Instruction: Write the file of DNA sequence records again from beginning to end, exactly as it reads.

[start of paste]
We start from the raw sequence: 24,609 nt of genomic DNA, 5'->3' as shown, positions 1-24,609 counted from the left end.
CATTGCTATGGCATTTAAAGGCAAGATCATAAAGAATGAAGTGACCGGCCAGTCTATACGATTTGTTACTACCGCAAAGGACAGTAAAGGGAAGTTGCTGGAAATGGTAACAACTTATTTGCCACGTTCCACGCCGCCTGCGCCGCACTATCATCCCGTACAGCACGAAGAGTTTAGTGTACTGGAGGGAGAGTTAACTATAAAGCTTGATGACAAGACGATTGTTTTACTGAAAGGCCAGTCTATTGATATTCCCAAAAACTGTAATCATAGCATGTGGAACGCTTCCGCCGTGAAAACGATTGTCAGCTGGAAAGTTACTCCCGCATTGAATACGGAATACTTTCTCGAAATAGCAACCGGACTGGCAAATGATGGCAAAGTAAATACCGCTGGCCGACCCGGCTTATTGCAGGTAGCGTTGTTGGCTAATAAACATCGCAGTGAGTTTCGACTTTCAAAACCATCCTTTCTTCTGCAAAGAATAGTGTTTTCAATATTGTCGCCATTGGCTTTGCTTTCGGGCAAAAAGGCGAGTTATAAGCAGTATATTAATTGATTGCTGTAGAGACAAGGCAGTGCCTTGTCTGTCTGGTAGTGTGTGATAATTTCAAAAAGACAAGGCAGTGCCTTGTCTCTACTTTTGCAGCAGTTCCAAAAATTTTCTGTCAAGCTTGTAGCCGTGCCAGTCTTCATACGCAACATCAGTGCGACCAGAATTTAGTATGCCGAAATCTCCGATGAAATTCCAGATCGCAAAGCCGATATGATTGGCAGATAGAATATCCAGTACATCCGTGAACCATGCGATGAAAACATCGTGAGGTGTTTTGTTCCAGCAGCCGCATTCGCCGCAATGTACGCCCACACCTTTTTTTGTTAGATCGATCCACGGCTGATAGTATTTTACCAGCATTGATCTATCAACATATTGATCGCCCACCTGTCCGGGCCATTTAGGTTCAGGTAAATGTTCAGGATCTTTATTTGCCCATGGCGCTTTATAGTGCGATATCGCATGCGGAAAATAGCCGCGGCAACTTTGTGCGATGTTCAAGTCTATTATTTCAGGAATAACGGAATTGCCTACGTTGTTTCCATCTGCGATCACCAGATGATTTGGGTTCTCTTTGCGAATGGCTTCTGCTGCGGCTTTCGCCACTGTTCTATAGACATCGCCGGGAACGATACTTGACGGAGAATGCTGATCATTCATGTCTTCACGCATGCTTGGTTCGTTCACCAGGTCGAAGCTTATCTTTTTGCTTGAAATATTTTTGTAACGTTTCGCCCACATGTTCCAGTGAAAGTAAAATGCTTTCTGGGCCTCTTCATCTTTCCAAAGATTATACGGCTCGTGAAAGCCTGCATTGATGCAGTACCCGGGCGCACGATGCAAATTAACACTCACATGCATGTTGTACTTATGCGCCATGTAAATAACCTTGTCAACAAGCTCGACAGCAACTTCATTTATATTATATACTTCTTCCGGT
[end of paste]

We start from the raw sequence: 24,609 nt of genomic DNA, 5'->3' as shown, positions 1-24,609 counted from the left end.
CATTGCTATGGCATTTAAAGGCAAGATCATAAAGAATGAAGTGACCGGCCAGTCTATACGATTTGTTACTACCGCAAAGGACAGTAAAGGGAAGTTGCTGGAAATGGTAACAACTTATTTGCCACGTTCCACGCCGCCTGCGCCGCACTATCATCCCGTACAGCACGAAGAGTTTAGTGTACTGGAGGGAGAGTTAACTATAAAGCTTGATGACAAGACGATTGTTTTACTGAAAGGCCAGTCTATTGATATTCCCAAAAACTGTAATCATAGCATGTGGAACGCTTCCGCCGTGAAAACGATTGTCAGCTGGAAAGTTACTCCCGCATTGAATACGGAATACTTTCTCGAAATAGCAACCGGACTGGCAAATGATGGCAAAGTAAATACCGCTGGCCGACCCGGCTTATTGCAGGTAGCGTTGTTGGCTAATAAACATCGCAGTGAGTTTCGACTTTCAAAACCATCCTTTCTTCTGCAAAGAATAGTGTTTTCAATATTGTCGCCATTGGCTTTGCTTTCGGGCAAAAAGGCGAGTTATAAGCAGTATATTAATTGATTGCTGTAGAGACAAGGCAGTGCCTTGTCTGTCTGGTAGTGTGTGATAATTTCAAAAAGACAAGGCAGTGCCTTGTCTCTACTTTTGCAGCAGTTCCAAAAATTTTCTGTCAAGCTTGTAGCCGTGCCAGTCTTCATACGCAACATCAGTGCGACCAGAATTTAGTATGCCGAAATCTCCGATGAAATTCCAGATCGCAAAGCCGATATGATTGGCAGATAGAATATCCAGTACATCCGTGAACCATGCGATGAAAACATCGTGAGGTGTTTTGTTCCAGCAGCCGCATTCGCCGCAATGTACGCCCACACCTTTTTTTGTTAGATCGATCCACGGCTGATAGTATTTTACCAGCATTGATCTATCAACATATTGATCGCCCACCTGTCCGGGCCATTTAGGTTCAGGTAAATGTTCAGGATCTTTATTTGCCCATGGCGCTTTATAGTGCGATATCGCATGCGGAAAATAGCCGCGGCAACTTTGTGCGATGTTCAAGTCTATTATTTCAGGAATAACGGAATTGCCTACGTTGTTTCCATCTGCGATCACCAGATGATTTGGGTTCTCTTTGCGAATGGCTTCTGCTGCGGCTTTCGCCACTGTTCTATAGACATCGCCGGGAACGATACTTGACGGAGAATGCTGATCATTCATGTCTTCACGCATGCTTGGTTCGTTCACCAGGTCGAAGCTTATCTTTTTGCTTGAAATATTTTTGTAACGTTTCGCCCACATGTTCCAGTGAAAGTAAAATGCTTTCTGGGCCTCTTCATCTTTCCAAAGATTATACGGCTCGTGAAAGCCTGCATTGATGCAGTACCCGGGCGCACGATGCAAATTAACACTCACATGCATGTTGTACTTATGCGCCATGTAAATAACCTTGTCAACAAGCTCGACAGCAACTTCATTTATATTATATACTTCTTCCGGT